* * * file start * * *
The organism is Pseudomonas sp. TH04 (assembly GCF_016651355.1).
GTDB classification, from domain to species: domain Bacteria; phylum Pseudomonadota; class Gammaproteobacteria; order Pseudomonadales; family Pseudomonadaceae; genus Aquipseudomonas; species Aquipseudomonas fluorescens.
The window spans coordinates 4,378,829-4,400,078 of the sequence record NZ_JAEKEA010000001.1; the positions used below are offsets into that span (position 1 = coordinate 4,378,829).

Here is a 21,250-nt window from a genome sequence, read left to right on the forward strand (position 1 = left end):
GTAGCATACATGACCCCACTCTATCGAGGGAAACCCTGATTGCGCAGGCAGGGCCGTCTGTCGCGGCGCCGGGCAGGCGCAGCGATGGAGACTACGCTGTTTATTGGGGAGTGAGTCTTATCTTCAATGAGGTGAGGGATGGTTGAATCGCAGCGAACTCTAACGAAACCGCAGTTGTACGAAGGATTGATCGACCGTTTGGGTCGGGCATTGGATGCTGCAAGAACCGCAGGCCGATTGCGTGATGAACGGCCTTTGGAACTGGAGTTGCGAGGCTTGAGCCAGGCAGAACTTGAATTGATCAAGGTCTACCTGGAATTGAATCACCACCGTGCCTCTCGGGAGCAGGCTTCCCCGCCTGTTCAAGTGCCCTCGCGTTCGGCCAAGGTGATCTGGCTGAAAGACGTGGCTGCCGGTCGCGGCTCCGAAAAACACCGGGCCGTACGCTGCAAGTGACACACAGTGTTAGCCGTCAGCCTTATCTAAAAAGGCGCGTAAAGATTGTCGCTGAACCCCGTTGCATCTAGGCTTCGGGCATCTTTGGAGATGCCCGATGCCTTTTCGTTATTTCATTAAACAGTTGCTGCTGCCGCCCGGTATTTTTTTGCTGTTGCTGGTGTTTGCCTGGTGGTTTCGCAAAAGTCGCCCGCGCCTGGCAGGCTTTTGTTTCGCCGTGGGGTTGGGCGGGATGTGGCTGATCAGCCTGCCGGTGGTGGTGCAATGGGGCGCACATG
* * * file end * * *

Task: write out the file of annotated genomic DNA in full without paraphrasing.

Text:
The organism is Pseudomonas sp. TH04 (assembly GCF_016651355.1).
GTDB classification, from domain to species: domain Bacteria; phylum Pseudomonadota; class Gammaproteobacteria; order Pseudomonadales; family Pseudomonadaceae; genus Aquipseudomonas; species Aquipseudomonas fluorescens.
The window spans coordinates 4,378,829-4,400,078 of the sequence record NZ_JAEKEA010000001.1; the positions used below are offsets into that span (position 1 = coordinate 4,378,829).

Here is a 21,250-nt window from a genome sequence, read left to right on the forward strand (position 1 = left end):
GTAGCATACATGACCCCACTCTATCGAGGGAAACCCTGATTGCGCAGGCAGGGCCGTCTGTCGCGGCGCCGGGCAGGCGCAGCGATGGAGACTACGCTGTTTATTGGGGAGTGAGTCTTATCTTCAATGAGGTGAGGGATGGTTGAATCGCAGCGAACTCTAACGAAACCGCAGTTGTACGAAGGATTGATCGACCGTTTGGGTCGGGCATTGGATGCTGCAAGAACCGCAGGCCGATTGCGTGATGAACGGCCTTTGGAACTGGAGTTGCGAGGCTTGAGCCAGGCAGAACTTGAATTGATCAAGGTCTACCTGGAATTGAATCACCACCGTGCCTCTCGGGAGCAGGCTTCCCCGCCTGTTCAAGTGCCCTCGCGTTCGGCCAAGGTGATCTGGCTGAAAGACGTGGCTGCCGGTCGCGGCTCCGAAAAACACCGGGCCGTACGCTGCAAGTGACACACAGTGTTAGCCGTCAGCCTTATCTAAAAAGGCGCGTAAAGATTGTCGCTGAACCCCGTTGCATCTAGGCTTCGGGCATCTTTGGAGATGCCCGATGCCTTTTCGTTATTTCATTAAACAGTTGCTGCTGCCGCCCGGTATTTTTTTGCTGTTGCTGGTGTTTGCCTGGTGGTTTCGCAAAAGTCGCCCGCGCCTGGCAGGCTTTTGTTTCGCCGTGGGGTTGGGCGGGATGTGGCTGATCAGCCTGCCGGTGGTGGTGCAATGGGGCGCACATG